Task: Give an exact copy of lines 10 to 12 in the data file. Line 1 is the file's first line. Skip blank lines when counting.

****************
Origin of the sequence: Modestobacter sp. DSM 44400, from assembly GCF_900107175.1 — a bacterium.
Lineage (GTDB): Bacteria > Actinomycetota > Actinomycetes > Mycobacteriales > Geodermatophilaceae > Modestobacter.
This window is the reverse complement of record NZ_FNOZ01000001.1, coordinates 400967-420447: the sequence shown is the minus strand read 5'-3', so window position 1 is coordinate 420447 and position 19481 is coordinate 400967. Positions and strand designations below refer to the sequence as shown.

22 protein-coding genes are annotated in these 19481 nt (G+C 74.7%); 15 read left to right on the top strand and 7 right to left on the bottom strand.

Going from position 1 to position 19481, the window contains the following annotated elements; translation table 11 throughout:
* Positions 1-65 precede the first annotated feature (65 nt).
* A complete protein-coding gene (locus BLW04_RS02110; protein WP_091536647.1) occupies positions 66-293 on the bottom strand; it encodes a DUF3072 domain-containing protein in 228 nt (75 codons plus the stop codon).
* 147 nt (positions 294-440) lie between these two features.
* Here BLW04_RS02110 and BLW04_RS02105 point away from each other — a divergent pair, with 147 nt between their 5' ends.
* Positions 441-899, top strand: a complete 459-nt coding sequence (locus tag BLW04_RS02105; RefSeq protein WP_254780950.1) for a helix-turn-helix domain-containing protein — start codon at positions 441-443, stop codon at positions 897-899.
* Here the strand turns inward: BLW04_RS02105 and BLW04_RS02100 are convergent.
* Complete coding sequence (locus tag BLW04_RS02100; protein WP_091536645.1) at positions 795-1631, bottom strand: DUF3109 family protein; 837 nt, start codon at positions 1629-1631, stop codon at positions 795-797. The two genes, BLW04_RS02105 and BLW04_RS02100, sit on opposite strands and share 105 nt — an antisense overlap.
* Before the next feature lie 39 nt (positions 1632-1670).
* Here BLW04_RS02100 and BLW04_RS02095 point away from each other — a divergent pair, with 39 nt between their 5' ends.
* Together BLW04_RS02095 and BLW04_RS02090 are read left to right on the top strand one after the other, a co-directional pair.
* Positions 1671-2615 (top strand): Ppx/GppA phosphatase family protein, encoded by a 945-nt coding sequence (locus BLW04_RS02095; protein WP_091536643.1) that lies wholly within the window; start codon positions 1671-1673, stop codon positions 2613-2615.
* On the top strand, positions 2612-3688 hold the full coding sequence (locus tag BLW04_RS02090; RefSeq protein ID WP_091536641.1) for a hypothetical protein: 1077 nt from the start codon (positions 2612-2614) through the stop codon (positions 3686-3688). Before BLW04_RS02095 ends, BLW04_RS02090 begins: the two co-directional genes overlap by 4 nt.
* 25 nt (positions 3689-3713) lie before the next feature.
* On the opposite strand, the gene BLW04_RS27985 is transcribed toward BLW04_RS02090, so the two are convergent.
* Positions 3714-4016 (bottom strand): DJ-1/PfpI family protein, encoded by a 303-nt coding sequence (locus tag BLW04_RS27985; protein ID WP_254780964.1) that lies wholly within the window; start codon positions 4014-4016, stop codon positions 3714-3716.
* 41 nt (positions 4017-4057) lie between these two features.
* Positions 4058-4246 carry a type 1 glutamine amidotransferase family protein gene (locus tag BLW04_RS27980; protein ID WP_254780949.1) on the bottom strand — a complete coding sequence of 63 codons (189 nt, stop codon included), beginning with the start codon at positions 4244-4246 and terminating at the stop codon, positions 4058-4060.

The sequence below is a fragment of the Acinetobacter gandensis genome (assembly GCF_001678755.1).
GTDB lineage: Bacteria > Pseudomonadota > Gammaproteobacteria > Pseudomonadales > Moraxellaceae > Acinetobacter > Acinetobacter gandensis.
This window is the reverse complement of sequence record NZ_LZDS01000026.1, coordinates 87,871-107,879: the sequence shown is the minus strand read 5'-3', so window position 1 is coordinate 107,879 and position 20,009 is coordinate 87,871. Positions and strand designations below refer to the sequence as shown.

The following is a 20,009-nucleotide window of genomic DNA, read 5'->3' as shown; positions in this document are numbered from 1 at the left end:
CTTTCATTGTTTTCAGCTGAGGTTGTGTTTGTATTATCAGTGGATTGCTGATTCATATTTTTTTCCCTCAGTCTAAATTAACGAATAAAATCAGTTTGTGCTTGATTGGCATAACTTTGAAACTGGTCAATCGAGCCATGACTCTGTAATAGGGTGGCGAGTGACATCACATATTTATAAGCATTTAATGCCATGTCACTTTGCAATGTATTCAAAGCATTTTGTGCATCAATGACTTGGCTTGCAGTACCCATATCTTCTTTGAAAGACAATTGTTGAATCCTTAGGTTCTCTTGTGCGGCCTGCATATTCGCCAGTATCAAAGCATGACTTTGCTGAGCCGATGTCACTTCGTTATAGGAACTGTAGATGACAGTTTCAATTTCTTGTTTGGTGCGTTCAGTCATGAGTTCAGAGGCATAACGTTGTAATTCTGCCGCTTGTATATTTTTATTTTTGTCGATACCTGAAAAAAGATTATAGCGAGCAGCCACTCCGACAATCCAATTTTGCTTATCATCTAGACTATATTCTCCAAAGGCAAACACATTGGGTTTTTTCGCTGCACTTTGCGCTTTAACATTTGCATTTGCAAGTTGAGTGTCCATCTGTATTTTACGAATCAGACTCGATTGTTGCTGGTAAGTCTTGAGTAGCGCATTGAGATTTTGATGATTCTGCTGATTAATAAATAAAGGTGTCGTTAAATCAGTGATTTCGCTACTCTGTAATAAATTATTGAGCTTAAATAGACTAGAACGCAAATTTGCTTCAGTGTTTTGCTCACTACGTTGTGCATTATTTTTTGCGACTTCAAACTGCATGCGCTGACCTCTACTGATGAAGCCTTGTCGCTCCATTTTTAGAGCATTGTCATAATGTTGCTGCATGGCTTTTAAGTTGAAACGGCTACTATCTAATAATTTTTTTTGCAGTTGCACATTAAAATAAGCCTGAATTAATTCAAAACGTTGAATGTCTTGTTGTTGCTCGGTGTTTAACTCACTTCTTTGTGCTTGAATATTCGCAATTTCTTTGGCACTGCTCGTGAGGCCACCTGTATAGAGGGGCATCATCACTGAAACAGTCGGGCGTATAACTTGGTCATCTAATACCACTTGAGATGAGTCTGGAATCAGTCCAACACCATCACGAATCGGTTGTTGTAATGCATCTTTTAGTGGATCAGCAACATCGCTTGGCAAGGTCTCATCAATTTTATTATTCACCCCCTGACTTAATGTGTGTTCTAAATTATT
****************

* Positions 441-899, top strand: a complete 459-nt coding sequence (locus tag BLW04_RS02105; RefSeq protein WP_254780950.1) for a helix-turn-helix domain-containing protein — start codon at positions 441-443, stop codon at positions 897-899.
* Here the strand turns inward: BLW04_RS02105 and BLW04_RS02100 are convergent.
* Complete coding sequence (locus tag BLW04_RS02100; protein WP_091536645.1) at positions 795-1631, bottom strand: DUF3109 family protein; 837 nt, start codon at positions 1629-1631, stop codon at positions 795-797. The two genes, BLW04_RS02105 and BLW04_RS02100, sit on opposite strands and share 105 nt — an antisense overlap.